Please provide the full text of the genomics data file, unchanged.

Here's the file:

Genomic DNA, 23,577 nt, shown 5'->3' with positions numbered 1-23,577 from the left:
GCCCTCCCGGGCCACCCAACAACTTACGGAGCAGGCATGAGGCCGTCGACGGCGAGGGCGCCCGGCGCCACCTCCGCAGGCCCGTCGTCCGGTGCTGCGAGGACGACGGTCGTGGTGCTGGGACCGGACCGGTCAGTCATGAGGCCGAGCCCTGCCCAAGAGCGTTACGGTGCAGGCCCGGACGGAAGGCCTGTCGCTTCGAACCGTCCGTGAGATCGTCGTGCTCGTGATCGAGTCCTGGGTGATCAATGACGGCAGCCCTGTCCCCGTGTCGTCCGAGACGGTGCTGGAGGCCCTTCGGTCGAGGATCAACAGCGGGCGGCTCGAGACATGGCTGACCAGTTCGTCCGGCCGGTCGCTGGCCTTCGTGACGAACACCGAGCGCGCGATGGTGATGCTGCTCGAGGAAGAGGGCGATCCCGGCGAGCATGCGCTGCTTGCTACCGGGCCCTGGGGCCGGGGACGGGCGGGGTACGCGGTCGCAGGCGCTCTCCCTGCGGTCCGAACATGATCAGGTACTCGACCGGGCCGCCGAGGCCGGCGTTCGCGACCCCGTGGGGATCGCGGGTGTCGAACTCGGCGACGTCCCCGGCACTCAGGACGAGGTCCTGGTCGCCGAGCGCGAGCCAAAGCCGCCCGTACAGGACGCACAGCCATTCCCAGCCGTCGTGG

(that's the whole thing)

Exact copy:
Genomic DNA, 23,577 nt, shown 5'->3' with positions numbered 1-23,577 from the left:
GCCCTCCCGGGCCACCCAACAACTTACGGAGCAGGCATGAGGCCGTCGACGGCGAGGGCGCCCGGCGCCACCTCCGCAGGCCCGTCGTCCGGTGCTGCGAGGACGACGGTCGTGGTGCTGGGACCGGACCGGTCAGTCATGAGGCCGAGCCCTGCCCAAGAGCGTTACGGTGCAGGCCCGGACGGAAGGCCTGTCGCTTCGAACCGTCCGTGAGATCGTCGTGCTCGTGATCGAGTCCTGGGTGATCAATGACGGCAGCCCTGTCCCCGTGTCGTCCGAGACGGTGCTGGAGGCCCTTCGGTCGAGGATCAACAGCGGGCGGCTCGAGACATGGCTGACCAGTTCGTCCGGCCGGTCGCTGGCCTTCGTGACGAACACCGAGCGCGCGATGGTGATGCTGCTCGAGGAAGAGGGCGATCCCGGCGAGCATGCGCTGCTTGCTACCGGGCCCTGGGGCCGGGGACGGGCGGGGTACGCGGTCGCAGGCGCTCTCCCTGCGGTCCGAACATGATCAGGTACTCGACCGGGCCGCCGAGGCCGGCGTTCGCGACCCCGTGGGGATCGCGGGTGTCGAACTCGGCGACGTCCCCGGCACTCAGGACGAGGTCCTGGTCGCCGAGCGCGAGCCAAAGCCGCCCGTACAGGACGCACAGCCATTCCCAGCCGTCGTGG